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Triboluminescence is light created through breaking of asymmetrical bonds in crystals. It is also sometimes called mechanoluminescence and fractoluminescence. You can observe triboluminescence by biting down on Wint-O-Green Life Savers® in the dark, with your mouth open, looking into a mirror. Smacking sugar cubes together, or unraveling cloth tape in the dark achieve the same effect.
Scientists do not completely understand triboluminesence, but the current best theory is that when asymmetrical crystal bonds are broken, electric charges are separated, and tiny sparks are emitted when the charges recombine. We see this as a glow, usually blueish, blueish-greenish, or white.
Francis Bacon, the originator of the scientific method, wrote about triboluminescence as far back as 1620. He mentioned it was already well known that hard sugar candies will produce light in the dark if struck or broken. In the 1790s, when sugar production began to create more refined and pure sugar crystals, a process called "nipping," or breaking down a solid cone of sugar into usable chunks, produced luminosity when conducted in low-light conditions. This was the discovery of triboluminescence in modern times.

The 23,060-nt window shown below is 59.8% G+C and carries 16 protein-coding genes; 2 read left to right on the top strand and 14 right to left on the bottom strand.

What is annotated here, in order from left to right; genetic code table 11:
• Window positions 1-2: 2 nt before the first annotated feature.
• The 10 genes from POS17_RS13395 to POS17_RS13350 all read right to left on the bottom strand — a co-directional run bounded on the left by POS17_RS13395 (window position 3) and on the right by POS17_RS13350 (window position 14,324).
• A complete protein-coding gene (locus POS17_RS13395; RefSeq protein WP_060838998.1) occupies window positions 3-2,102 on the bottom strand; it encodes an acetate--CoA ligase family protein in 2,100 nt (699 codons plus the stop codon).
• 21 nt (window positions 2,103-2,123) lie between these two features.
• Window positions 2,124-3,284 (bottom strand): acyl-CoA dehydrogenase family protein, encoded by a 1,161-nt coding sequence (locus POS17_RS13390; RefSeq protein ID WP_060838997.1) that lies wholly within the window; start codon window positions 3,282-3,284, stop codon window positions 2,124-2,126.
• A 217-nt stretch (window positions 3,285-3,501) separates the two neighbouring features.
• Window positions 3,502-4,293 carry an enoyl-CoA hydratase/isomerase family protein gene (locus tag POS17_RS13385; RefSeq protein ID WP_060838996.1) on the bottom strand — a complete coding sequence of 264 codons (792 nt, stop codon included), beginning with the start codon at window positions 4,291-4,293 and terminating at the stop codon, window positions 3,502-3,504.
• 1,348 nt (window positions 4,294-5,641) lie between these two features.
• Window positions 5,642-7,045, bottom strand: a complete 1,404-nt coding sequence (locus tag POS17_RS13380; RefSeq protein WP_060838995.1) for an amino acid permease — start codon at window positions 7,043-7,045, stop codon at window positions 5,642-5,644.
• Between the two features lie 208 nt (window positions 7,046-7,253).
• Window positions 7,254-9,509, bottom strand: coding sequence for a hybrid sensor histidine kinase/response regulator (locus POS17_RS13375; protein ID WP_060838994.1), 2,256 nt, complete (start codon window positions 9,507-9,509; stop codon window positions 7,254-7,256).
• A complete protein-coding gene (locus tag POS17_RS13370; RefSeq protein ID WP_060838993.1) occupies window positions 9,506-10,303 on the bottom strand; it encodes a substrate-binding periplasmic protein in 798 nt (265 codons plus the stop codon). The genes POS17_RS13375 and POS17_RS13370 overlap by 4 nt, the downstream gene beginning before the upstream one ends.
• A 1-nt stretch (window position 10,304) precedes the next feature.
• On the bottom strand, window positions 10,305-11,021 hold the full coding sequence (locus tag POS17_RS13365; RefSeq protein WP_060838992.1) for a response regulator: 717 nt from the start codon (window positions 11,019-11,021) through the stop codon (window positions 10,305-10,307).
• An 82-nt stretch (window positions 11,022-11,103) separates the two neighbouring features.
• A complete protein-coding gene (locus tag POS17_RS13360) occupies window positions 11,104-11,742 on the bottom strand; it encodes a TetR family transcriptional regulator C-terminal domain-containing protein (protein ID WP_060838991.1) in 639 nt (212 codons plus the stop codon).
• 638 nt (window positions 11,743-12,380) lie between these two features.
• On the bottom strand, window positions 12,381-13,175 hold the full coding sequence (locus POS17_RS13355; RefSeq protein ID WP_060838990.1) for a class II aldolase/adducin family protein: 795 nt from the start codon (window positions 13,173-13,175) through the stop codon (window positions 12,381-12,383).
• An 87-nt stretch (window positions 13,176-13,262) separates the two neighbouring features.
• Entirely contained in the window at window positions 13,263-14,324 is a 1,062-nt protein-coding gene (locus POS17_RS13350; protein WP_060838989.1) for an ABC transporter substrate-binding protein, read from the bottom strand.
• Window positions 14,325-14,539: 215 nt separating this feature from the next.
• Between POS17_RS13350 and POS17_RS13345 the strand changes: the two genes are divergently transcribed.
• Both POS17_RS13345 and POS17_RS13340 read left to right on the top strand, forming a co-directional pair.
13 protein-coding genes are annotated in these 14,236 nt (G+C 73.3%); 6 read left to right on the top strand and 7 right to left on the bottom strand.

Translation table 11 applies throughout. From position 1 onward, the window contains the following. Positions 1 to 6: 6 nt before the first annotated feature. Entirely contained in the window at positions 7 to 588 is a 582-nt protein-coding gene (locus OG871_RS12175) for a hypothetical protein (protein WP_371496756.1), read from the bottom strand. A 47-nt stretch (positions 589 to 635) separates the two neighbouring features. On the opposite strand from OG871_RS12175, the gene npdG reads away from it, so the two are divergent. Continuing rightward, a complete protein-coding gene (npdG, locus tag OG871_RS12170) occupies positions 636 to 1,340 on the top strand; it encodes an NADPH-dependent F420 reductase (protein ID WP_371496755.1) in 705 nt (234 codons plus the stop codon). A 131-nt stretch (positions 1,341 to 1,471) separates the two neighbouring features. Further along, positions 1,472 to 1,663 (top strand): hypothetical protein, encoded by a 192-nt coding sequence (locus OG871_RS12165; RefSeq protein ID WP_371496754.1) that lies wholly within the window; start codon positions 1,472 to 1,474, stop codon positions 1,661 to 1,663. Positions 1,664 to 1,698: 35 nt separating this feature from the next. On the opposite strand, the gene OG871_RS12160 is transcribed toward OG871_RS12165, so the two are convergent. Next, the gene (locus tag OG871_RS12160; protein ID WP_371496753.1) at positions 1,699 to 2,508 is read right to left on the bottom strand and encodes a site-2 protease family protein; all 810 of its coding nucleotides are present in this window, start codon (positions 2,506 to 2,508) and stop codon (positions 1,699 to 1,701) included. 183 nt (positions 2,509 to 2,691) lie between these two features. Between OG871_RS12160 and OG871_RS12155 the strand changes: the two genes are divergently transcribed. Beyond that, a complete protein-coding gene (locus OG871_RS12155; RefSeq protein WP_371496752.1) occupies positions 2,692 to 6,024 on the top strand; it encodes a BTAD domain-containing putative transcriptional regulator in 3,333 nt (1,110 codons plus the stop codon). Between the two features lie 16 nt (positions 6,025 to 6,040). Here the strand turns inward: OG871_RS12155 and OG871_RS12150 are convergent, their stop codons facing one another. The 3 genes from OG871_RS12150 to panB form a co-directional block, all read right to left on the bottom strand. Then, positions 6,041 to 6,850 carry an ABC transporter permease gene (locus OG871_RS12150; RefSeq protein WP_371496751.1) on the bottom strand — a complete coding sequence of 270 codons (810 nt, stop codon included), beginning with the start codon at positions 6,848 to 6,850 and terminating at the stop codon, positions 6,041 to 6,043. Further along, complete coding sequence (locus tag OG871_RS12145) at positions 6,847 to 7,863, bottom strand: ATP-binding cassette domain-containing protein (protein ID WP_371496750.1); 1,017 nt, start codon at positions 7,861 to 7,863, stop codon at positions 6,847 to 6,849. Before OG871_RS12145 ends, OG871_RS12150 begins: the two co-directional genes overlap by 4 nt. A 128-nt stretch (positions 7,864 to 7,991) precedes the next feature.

Although the first clear written reference to triboluminescence was in 1620, it's likely that humanity has known about the phenomenon for millennia. The Uncompahgre Ute Indians from the central part of Colorado exploited triboluminescence by hitting together quartz crystals in ritual ceremonies. These quartz crystals were considered sources of great magical power.
Triboluminescence has also been observed in diamonds, when they are cut or even just rubbed. The bonds in diamonds are the strongest bonds in chemistry, but due to the nature of friction, small quantities of these bonds can be broken by softer materials. This is because on a molecular level, surfaces are very jagged, so relatively large amounts of energy are concentrated in a small area, enough to break bonds and produce the luminescent effect.